This week is mental health awareness week, and I am struggling.
I say this with both feeling and knowledge. Feeling because quite frankly I am emotional, knowledge because I have been here before, twice. I know that having had two episodes my risks of more are significantly higher than if I had only suffered one.
With the benefit of experience I can see too, that I am the steady, almost imperceptible, downward spiral to a further relapse.
But I am not there yet. And I want to write about my experiences to inform and encourage others, because I view this as a positive story.
To be clear from the outset, I don’t suffer from PTSD. I have experienced stress and depression. To my somewhat frustration PTSD is seen as the SAS of the mental health landscape. It is glossy, seemingly everyone wants to write about and yet the vast majority of us will, if we suffer from anything, will suffer from stress and depression. PTSD is seen as acceptable, the curse of the brave. Stress and depression, the unsung stalwarts who are the backbone of mental health statistics are not quite so empathetic. I am one of those.
I had my first episode in the mid ‘noughties’ after an intensive period of operations and far too little leave. I broke, suffering a catastrophic breakdown just before Christmas. The doc gave me some pills, the boss, sympathetic though he was, told me not to talk about it (“it will impact your career you know”) and after two weeks Christmas leave and three appointments with the shrink I carried on as normal. To be honest I wanted to carry on as normal and career wise I was in a good place and enjoying my job.
But I was not better, and I wasn’t actually in a good place. Over the next four years I inexorably drifted back to the same hole, only bigger and deeper this time. This time the system was better. I had three months sick leave and then a graduated return to work over a period of nine months. More importantly I had access to Cognitive Behavioural Therapy and could start to undo some of the very bad habits I had picked up over the previous 10 years.
I had to relearn how to enjoy life, how to relax. I had to diversify my interests and rediscover my hobbies. I learnt how to walk away from the desk. I learnt that the ringing of the telephone was not a harbinger if doom, and I learnt to calibrate my responses by looking at those around me.
I promoted too, and deployed again, several times. Life does not finish when your mental health fails, you just learn to walk at a different pace.
So what have I learnt?
Firstly, that prevention is better than cure. I am struggling once more, but I am not broken. I have the tools to manage my mental resilience much better now. I recognise the warning signs earlier and pace myself better. The military’s mental health awareness campaign is excellent, but mental health issues are insidious, manifesting gradually over months and years. I need to look back to 12 months ago and compare then and now. I ask myself when was the last good day that I had, for not every day should be a grey day. I ask myself why does the ordinary every day, seem to take the most extraordinary effort today? And so I check; am I connected? Am I active? How is my prayer life? Am I still volunteering and am I still learning? We all need to be doing these things. The balance for each of us will be different, but the ingredients are the same. I can manage myself better now than in the noughties.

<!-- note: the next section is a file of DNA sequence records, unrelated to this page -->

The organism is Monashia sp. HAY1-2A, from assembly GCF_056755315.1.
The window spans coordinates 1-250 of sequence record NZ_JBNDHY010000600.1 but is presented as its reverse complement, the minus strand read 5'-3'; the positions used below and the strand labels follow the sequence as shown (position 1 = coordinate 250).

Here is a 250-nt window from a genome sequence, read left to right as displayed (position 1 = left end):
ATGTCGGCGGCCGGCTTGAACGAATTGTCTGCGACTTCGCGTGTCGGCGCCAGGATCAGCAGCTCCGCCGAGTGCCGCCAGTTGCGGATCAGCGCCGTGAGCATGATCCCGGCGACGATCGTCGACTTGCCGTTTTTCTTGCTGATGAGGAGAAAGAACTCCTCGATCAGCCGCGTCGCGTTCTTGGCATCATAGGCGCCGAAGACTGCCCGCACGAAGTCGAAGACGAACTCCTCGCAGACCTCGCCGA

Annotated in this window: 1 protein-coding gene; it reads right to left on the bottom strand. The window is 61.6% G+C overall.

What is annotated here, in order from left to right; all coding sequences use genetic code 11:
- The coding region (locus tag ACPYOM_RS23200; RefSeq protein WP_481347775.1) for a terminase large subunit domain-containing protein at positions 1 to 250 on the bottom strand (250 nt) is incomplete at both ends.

Now, compared to 6 months ago I am less active, less communicative and my prayer life is superficial; but two weeks ago I was painting the walls in a women’s refuge and that gave me such a boost! So I am recalibrating and consciously changing my behaviour. That is hard, it takes effort and it is immensely draining; but it is possible. Changing patterns is possible, but like the incremental spiral down, so too is it an incremental spiral up.
I will talk to people too. My padre knows, family and friends too. I have never been shy on my experiences, it is part of my initial patter when I report for duty. There remains a stigma over mental health issues, but there needn’t be.
So what can people do?
Be supportive. It sounds trite, but actually in my experience and struggles, having shoulders to lean on has been the best support. Depression is often called ‘the curse of the strong’, and none of us want to be a burden, but we are not all strong all the time and sometimes we need support.
Be aware. These changes manifest over time, think back, not now. Worry about the person who is working harder to stand still, for these are the people for whom the ordinary is becoming extraordinary, and when the ordinary becomes extraordinary and life becomes grey – then you are at the tipping point.
Lastly for those who see a glimpse of themselves in where I am, take a knee, take that condor moment, and reach out.
Remember that stress and depression is what can happen to you, but it does not define who you are. We are all better than that.
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